The next step is to open the machine, look for blockages, and see if I could open the boiler. Having opened various Gaggias before without difficulty, I ran into a real issue with these. The hex bolts holding the top case on are (inexplicably) buried 25cm into the reservoir, and require a 5mm allen key to remove. The reservoir isn’t wide enough to get an allen key, or a fist, in there, making removal a vexing process. Liberal use of WD40 didn’t help. Trips to two DIY stores confirmed my suspicions that I had never seen such a long device for a 5mm hex bolt. Even a socket set wouldn’t work as the bolts are so close to the edge of the reservoir. Why on earth Gaggia decided to put the here is beyond me, particularly when the bolts are visible and easily accessible from the bottom of the machine…
So I reached out to a handy friend to pick his brain. As luck would have it, he recently bought a custom 1.5metre long 5mm hex bolt key for assembling USM furniture… unbelievable! This incredibly specific tool made light work of an otherwise infuriating task. If anyone found another method to get these bolts out, I’d love to hear it! There’s no info on the web.
A massive hurdle overcome, we get back to the task in hand, why is the pump not pumping?
So in my previous attempts to open Gaggia boilers I have destroyed the bolts, so I’m hesitant to do so and generally prefer a descale where possible. As these machines are beyond that (no descaler can be pumped into the machine), there’s nothing to lose. Only three 5mm hex bolts hold the boiler together, and thankfully both I was able to open both boilers without issue. The contents were pretty grim…
From this it’s pretty clear why the machines aren’t working, so I blasted out the sludge, sanded the boiler surfaces lightly with some 800 grit glass paper, put them back together and crossed my fingers!
I made the rookie error of reassembling the machines before testing them and found the orange one now wouldn’t turn on, and the brown one still wouldn’t pump…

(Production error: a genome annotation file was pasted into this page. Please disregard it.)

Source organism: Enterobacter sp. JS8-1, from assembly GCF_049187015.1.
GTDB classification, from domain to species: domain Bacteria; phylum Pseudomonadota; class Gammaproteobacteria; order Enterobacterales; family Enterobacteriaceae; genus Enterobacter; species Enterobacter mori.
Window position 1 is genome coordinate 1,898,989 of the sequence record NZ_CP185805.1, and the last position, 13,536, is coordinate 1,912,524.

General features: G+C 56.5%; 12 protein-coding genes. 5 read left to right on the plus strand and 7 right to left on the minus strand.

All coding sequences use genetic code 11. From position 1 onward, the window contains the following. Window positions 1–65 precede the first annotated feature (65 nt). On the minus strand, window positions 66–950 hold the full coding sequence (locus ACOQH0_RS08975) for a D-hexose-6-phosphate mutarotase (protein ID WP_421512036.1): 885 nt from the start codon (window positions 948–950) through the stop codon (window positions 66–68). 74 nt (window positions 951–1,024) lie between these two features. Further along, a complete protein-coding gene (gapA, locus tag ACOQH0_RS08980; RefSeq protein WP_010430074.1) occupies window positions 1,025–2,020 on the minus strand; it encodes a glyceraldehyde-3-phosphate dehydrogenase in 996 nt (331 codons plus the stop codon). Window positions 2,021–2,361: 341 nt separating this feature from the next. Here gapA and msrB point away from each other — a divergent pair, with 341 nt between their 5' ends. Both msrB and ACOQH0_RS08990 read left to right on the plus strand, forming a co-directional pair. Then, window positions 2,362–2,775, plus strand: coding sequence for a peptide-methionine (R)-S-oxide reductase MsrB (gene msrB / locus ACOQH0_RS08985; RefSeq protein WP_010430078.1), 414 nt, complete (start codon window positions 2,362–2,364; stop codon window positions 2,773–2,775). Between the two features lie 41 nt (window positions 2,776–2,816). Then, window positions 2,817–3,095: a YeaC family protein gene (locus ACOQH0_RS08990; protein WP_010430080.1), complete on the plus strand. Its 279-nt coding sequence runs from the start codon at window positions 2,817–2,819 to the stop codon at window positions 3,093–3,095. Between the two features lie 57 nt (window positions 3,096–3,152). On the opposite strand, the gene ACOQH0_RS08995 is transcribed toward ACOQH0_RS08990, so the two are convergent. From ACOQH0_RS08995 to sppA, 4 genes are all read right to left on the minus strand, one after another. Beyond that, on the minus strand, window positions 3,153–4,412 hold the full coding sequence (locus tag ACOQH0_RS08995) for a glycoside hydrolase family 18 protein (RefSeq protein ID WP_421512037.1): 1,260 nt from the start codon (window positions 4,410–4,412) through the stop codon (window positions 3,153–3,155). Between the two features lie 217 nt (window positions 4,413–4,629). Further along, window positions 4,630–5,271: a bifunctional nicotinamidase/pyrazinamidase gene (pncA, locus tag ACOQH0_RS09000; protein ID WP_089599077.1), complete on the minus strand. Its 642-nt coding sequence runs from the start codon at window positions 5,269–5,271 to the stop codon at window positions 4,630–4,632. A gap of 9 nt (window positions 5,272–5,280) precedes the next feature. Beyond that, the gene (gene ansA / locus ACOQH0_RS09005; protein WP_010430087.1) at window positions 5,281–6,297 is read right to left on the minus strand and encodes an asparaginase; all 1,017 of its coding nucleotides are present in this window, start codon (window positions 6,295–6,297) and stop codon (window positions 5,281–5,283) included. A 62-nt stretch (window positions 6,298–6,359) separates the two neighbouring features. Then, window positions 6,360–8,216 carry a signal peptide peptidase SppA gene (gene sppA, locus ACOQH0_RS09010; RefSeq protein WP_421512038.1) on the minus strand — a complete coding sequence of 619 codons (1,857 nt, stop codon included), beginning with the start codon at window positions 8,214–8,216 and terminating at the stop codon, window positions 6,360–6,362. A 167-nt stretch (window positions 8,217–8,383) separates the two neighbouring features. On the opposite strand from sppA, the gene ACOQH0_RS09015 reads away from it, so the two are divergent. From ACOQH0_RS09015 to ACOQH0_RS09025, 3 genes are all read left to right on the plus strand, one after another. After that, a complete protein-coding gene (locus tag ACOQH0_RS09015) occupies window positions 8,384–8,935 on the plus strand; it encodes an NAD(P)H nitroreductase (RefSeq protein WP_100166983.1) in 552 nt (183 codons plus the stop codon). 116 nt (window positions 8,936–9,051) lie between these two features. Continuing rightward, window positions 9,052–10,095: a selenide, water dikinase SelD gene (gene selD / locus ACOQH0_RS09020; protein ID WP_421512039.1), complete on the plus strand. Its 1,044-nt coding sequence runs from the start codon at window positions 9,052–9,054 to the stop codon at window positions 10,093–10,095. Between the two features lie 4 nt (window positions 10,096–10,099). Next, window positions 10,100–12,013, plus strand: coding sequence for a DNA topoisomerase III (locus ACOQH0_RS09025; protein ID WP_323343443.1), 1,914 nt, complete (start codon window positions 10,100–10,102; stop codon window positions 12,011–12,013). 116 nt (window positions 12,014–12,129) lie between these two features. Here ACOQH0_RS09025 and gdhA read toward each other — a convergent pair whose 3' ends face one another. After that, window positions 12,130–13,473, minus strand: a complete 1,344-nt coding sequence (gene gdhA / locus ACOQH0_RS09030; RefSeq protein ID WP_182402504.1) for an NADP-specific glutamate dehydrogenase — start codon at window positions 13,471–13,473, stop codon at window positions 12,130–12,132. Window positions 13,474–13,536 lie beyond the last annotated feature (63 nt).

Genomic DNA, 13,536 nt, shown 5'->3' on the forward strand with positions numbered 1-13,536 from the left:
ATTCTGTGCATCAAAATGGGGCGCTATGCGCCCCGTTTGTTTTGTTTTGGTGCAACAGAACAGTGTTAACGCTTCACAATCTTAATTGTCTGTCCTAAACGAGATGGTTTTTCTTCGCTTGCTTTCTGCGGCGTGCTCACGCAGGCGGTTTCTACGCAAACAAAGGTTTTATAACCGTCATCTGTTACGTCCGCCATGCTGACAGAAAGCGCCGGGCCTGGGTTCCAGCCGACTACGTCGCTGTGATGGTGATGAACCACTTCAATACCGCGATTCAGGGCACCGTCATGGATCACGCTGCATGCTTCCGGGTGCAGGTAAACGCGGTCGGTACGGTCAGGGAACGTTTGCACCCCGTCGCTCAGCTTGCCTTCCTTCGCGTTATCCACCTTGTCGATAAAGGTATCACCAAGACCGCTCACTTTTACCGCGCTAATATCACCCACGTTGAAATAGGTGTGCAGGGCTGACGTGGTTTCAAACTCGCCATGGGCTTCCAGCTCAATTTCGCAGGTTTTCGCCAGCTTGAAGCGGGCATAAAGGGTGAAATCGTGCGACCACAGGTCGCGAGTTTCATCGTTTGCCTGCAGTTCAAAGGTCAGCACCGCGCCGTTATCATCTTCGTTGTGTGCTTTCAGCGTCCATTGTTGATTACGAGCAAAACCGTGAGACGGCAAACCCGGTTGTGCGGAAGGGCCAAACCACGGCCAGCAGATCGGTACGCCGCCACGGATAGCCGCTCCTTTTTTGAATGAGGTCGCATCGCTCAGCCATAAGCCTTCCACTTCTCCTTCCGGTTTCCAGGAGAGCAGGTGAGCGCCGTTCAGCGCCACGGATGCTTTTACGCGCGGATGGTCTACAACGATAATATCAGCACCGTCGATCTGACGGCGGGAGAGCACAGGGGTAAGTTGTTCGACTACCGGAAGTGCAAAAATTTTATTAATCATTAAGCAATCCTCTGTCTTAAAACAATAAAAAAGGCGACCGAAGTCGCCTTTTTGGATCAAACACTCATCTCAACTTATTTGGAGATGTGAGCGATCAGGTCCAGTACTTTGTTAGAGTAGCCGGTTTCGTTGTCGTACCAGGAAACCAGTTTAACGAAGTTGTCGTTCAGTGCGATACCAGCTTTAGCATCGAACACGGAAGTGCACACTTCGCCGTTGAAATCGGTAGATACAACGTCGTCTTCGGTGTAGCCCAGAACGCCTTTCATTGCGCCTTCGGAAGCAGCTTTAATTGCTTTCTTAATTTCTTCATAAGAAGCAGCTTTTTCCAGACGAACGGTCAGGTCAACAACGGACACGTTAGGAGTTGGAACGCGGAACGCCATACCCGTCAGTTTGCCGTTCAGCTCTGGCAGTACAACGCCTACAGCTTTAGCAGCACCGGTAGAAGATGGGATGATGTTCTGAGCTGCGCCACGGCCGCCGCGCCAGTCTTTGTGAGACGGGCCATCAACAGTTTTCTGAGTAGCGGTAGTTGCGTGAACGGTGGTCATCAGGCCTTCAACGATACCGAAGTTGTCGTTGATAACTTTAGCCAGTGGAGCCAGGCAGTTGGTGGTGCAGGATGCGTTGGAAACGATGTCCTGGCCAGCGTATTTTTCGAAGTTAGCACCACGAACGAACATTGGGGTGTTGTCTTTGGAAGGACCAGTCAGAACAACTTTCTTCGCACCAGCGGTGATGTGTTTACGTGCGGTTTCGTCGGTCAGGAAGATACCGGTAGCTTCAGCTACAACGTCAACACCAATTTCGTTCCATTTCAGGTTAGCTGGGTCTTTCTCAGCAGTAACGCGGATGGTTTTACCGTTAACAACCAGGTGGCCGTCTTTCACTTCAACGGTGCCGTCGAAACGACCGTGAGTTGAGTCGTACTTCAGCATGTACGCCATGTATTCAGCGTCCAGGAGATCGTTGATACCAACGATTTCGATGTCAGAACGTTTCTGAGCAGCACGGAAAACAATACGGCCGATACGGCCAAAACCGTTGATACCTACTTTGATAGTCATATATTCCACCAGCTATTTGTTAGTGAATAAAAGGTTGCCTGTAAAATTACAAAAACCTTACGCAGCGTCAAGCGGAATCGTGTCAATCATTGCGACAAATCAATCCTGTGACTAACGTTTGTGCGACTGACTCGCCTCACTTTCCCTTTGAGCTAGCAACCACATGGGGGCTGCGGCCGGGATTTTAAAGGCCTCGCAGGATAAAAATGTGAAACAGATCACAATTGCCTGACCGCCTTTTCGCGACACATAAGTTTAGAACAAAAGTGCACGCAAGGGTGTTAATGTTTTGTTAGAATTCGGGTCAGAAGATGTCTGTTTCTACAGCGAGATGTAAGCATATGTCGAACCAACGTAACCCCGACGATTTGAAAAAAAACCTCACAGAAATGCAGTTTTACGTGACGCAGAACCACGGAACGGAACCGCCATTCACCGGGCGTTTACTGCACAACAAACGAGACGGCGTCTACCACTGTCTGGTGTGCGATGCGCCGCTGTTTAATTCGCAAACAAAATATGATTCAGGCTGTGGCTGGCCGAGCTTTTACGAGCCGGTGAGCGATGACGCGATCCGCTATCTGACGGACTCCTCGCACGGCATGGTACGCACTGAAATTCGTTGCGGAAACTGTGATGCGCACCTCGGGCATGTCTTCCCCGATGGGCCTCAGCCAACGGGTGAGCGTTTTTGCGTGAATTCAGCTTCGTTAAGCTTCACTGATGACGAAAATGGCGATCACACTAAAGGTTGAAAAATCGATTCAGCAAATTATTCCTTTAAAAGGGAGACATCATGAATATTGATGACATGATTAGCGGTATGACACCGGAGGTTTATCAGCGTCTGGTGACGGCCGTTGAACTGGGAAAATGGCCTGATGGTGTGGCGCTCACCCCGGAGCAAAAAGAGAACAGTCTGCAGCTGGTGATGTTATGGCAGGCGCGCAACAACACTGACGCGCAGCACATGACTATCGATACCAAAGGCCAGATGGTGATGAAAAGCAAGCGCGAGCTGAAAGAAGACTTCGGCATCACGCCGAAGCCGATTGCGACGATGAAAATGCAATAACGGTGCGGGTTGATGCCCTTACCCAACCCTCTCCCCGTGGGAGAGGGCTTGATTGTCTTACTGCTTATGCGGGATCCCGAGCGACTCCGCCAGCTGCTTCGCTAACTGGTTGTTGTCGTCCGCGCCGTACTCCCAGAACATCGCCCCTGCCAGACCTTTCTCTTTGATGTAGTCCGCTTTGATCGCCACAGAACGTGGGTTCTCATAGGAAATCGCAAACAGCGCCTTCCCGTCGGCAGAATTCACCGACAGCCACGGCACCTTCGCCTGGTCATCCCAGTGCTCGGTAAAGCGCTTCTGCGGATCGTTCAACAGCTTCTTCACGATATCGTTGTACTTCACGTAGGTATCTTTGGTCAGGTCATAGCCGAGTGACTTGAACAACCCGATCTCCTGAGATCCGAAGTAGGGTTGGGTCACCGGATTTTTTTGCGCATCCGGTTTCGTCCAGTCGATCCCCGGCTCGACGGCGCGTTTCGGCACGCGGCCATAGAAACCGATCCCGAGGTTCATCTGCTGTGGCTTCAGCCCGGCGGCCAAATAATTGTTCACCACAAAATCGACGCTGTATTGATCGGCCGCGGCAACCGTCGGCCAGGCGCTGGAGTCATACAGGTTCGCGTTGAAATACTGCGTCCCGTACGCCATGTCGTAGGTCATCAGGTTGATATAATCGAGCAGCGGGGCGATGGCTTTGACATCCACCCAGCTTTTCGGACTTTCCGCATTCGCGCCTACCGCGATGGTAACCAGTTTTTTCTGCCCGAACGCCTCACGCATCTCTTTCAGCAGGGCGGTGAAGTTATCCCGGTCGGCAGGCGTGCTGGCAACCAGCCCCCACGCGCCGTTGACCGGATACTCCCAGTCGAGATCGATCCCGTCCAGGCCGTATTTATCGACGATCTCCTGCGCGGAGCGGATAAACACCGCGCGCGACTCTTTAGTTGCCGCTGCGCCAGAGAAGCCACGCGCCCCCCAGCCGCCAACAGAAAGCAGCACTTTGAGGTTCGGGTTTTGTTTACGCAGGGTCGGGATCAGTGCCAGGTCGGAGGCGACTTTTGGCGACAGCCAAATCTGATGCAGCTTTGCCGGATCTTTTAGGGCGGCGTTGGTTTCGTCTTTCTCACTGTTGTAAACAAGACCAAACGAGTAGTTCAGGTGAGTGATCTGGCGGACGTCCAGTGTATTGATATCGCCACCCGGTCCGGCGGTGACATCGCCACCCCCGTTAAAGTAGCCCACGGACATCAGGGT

It’s worth noting there are a few subtle designs differences between these machines, probably a decade apart. The switches on the older orange model are held in place with a custom metal spring clip which is quite tricky to remove and to install. The brown one uses a much better mini hex bolt to hold this in place. Better for servicing, slightly worse for aesthetics. The drip tray of the older one is all metal, the brown one plastic with a metal cover. Both have a drip tube from the boiler to the drip tray which is integrated inside the machine on modern models, which looks much better. The boiler and pump are both larger on the older machine. Fundamentally though the design is unchanged since the 70s, except for far cheaper materials today. It would be interesting to know the original cost of the machine, compared to today’s models. I wonder which represented better value?
I was able to remove the shower plate and clean the orange machine, but with all the force I could muster, I could not get the brown shower screen screw out.
The machine has been used, as is evident from the coffee holder, but it seems to be in good condition.
On the brown one, I turned my attention to the OPV, where the water enters the boiler and found this quite blocked with scale and grit. With this removed, we finally got somewhere.
As you can see, water is getting into the boiler, but is squirting out of the brew group, even with the steam wand open. So I really want to get the shower screen off and cleaned, somehow. Still, after a few days work, we have a broadly functional Gaggia Baby from the late 80s, resurrected from the grave.
Sadly, the orange one was still offering some challenge, and even with the pipes disconnected from the boiler, no water flows though the pump is making noise.
For now I’m a little unsure how to proceed. Either the pump is faulty or blocked and is either repairable or not. Google hasn’t yielded any info on these pumps or other Gaggia Baby restoration projects with the same issue. I’d love to keep this fully original and repair the pump if possible, but have precisely no idea how to go about that.
Of the two, the orange machine looks the smartest (though the brown one is growing on me, maybe it’s because it now works…), and given it’s the oldest, I’d be really keen to restore it to working order.
Watch this space, and I’d love to hear any tips from Gaggia hobbyists out there.
I never liked city bikes. They’re neither a road bike nor a mountain bike. Neither here nor there. An ugly, heavy, chimera mess.
But then I grew up, realised variety is a thing (you can like the Rolling Stones and the Beatles, or Oasis and Blur at the same time, or other bands that your friends don’t think are cool), had kids, and learned that commuting by road bike gets your trousers dirty, is occasionally scary on wet cobblestones or heavy traffic, and a road bike is terrible at carrying kids to school.
So here it is, in “as picked up condition” (people often have their handlebars and saddle in the weirdest positions!). My next project.